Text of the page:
Take the power back (Image: Krisztian Bocsi/Bloomberg via Getty Images)
PRIVACY is dead. So opined many last week, after hackers leaked personal information about some 35 million users of Ashley Madison, a website designed to facilitate extra-marital affairs. Humiliation on a massive scale followed. The fallout – including lawsuits, extortion attempts and, reportedly, suicides – is unlike that of any previous hack.
Don’t be distracted by whatever opinions you may have about the morality of the site and its users. The real point is that ordinary people have now become targets of the extreme violations of privacy, fuelled by a toxic mix of prurience and schadenfreude – and on unprecedented scales.
How did we get here? Data has become currency: wefrom to , while accepting promises of personalisation and assurances of security from those to whom we entrust it.
That trust is misplaced. Silicon Valley is built on data trading, and its products reflect that. Webmail isn’t encrypted; that would stop lucrative ads. Apps don’t tell us what they’re doing. Ad-trackers stalk you as you browse. And instead of real security, we are exhorted to strengthen our passwords – which is unintuitive and largely futile.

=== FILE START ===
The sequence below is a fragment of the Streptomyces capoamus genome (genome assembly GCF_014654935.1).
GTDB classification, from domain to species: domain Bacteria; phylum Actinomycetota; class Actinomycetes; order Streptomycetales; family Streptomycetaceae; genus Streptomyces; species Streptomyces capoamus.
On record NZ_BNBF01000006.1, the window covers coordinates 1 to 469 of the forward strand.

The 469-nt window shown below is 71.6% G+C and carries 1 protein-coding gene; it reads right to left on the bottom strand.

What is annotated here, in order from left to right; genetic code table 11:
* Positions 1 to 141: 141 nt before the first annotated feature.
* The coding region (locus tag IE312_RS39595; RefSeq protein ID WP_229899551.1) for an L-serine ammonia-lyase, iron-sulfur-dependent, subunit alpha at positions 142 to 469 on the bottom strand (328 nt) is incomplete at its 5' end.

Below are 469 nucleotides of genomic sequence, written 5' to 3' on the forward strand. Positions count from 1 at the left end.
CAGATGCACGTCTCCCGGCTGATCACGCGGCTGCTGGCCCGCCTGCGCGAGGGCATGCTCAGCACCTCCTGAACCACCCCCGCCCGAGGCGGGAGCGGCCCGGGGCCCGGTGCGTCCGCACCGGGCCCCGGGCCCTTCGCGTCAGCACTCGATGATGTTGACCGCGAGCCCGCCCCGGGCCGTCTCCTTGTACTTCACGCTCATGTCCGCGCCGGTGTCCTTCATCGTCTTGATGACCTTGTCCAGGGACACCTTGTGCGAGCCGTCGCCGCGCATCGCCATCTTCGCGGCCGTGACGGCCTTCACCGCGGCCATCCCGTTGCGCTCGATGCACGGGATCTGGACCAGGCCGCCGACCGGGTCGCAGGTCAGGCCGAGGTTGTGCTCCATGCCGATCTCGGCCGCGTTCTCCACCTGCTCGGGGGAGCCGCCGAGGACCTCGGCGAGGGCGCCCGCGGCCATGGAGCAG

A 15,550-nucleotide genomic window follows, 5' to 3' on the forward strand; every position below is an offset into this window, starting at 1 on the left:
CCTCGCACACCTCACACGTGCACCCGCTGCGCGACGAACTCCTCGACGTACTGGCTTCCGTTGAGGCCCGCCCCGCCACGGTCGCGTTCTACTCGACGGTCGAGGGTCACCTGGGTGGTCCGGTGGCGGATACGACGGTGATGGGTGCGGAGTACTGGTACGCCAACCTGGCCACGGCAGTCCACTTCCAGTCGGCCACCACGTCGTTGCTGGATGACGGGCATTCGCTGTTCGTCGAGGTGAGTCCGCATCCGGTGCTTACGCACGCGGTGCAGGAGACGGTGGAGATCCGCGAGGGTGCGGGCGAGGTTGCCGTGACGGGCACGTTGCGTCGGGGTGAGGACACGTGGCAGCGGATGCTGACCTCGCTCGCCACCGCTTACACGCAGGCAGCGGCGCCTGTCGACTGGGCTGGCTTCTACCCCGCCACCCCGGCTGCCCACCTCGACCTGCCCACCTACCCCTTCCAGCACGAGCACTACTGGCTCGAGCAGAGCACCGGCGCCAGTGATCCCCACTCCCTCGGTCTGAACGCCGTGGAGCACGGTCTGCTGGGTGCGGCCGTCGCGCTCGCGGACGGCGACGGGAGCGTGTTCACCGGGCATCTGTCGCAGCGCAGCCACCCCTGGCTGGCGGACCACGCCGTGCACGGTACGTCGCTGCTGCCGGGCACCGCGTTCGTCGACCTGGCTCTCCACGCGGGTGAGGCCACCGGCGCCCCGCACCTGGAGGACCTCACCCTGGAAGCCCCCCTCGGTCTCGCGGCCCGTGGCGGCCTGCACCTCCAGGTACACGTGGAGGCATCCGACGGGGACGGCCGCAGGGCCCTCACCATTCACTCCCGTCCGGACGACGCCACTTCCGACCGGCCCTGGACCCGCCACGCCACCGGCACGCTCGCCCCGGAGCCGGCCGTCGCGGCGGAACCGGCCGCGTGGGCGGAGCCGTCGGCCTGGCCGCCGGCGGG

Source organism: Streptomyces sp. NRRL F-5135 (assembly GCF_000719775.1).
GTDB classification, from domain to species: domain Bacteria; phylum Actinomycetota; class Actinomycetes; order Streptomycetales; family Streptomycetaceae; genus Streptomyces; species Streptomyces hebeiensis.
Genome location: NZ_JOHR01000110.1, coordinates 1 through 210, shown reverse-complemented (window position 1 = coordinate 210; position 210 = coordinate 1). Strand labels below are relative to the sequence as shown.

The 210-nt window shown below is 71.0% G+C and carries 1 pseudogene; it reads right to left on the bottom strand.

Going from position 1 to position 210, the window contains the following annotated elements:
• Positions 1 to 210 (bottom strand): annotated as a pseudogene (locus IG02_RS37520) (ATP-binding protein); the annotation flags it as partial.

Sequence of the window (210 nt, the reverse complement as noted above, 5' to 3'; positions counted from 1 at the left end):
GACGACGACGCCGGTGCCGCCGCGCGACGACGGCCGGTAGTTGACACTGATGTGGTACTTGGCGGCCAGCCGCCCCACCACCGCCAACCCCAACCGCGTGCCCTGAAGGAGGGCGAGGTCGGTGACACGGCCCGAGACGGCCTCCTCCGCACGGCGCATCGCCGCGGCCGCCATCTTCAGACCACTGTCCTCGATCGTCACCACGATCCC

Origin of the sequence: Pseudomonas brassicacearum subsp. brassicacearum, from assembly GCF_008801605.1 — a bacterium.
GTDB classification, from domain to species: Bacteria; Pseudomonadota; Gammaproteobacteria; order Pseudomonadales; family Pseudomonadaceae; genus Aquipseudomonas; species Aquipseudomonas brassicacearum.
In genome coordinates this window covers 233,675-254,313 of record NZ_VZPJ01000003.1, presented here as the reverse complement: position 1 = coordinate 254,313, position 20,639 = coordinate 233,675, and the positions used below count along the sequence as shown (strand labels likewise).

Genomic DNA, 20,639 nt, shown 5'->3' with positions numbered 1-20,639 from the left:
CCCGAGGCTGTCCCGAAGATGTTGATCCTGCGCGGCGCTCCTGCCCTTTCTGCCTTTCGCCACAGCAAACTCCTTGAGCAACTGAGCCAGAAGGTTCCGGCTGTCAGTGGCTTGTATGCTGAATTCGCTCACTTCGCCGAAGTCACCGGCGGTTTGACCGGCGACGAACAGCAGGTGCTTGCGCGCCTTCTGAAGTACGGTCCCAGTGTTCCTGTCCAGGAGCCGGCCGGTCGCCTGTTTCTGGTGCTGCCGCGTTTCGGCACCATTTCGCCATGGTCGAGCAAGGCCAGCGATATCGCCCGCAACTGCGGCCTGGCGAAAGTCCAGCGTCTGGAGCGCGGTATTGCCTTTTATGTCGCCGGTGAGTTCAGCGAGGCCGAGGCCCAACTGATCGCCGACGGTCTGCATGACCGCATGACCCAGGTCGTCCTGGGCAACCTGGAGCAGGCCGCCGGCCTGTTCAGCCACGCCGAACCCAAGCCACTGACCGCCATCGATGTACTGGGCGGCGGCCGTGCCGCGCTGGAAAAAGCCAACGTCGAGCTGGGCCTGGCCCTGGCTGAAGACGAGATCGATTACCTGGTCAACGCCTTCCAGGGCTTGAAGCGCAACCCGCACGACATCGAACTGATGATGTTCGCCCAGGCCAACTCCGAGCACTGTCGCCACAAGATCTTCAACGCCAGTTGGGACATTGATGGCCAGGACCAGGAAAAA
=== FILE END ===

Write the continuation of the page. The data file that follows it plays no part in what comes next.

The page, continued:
This isn’t how things have to be. Researchers are testing systems that would return control over our data to us (see ““). Hacking would still be a risk, but there would be fewer enticing targets. Such systems are complex, but so are, say, spam-filtering and online shopping. Given a will to use them, we would find a way.
Does that will exist? Not among the social media titans. Start-ups focused on privacy haven’t caught on so far. Perhaps it is more likely to come from a grass-roots effort. That can be effective: ad-blocking extensions for web browsers, built by volunteers, are now. But if the effort doesn’t start soon, vested interests may become too deeply entrenched to overturn. And that really might kill off privacy for good.
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